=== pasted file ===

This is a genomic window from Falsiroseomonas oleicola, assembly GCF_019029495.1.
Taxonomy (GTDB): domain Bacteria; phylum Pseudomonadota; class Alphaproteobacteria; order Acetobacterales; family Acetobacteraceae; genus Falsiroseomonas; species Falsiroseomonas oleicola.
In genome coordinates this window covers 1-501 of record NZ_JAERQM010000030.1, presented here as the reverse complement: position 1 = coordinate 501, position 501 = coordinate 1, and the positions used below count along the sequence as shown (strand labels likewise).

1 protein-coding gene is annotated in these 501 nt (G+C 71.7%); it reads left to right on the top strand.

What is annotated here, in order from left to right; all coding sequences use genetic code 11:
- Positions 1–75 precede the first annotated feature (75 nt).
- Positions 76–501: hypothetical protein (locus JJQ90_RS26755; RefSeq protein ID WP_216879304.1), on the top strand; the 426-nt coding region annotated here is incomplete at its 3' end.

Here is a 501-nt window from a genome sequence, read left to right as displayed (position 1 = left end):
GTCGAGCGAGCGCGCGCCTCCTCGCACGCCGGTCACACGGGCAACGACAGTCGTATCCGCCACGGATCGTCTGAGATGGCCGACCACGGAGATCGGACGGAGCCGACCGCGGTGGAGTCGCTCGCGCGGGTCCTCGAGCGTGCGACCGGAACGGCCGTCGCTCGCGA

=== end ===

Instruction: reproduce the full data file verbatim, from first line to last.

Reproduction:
This is a genomic window from Falsiroseomonas oleicola, assembly GCF_019029495.1.
Taxonomy (GTDB): domain Bacteria; phylum Pseudomonadota; class Alphaproteobacteria; order Acetobacterales; family Acetobacteraceae; genus Falsiroseomonas; species Falsiroseomonas oleicola.
In genome coordinates this window covers 1-501 of record NZ_JAERQM010000030.1, presented here as the reverse complement: position 1 = coordinate 501, position 501 = coordinate 1, and the positions used below count along the sequence as shown (strand labels likewise).

1 protein-coding gene is annotated in these 501 nt (G+C 71.7%); it reads left to right on the top strand.

What is annotated here, in order from left to right; all coding sequences use genetic code 11:
- Positions 1–75 precede the first annotated feature (75 nt).
- Positions 76–501: hypothetical protein (locus JJQ90_RS26755; RefSeq protein ID WP_216879304.1), on the top strand; the 426-nt coding region annotated here is incomplete at its 3' end.

Here is a 501-nt window from a genome sequence, read left to right as displayed (position 1 = left end):
GTCGAGCGAGCGCGCGCCTCCTCGCACGCCGGTCACACGGGCAACGACAGTCGTATCCGCCACGGATCGTCTGAGATGGCCGACCACGGAGATCGGACGGAGCCGACCGCGGTGGAGTCGCTCGCGCGGGTCCTCGAGCGTGCGACCGGAACGGCCGTCGCTCGCGA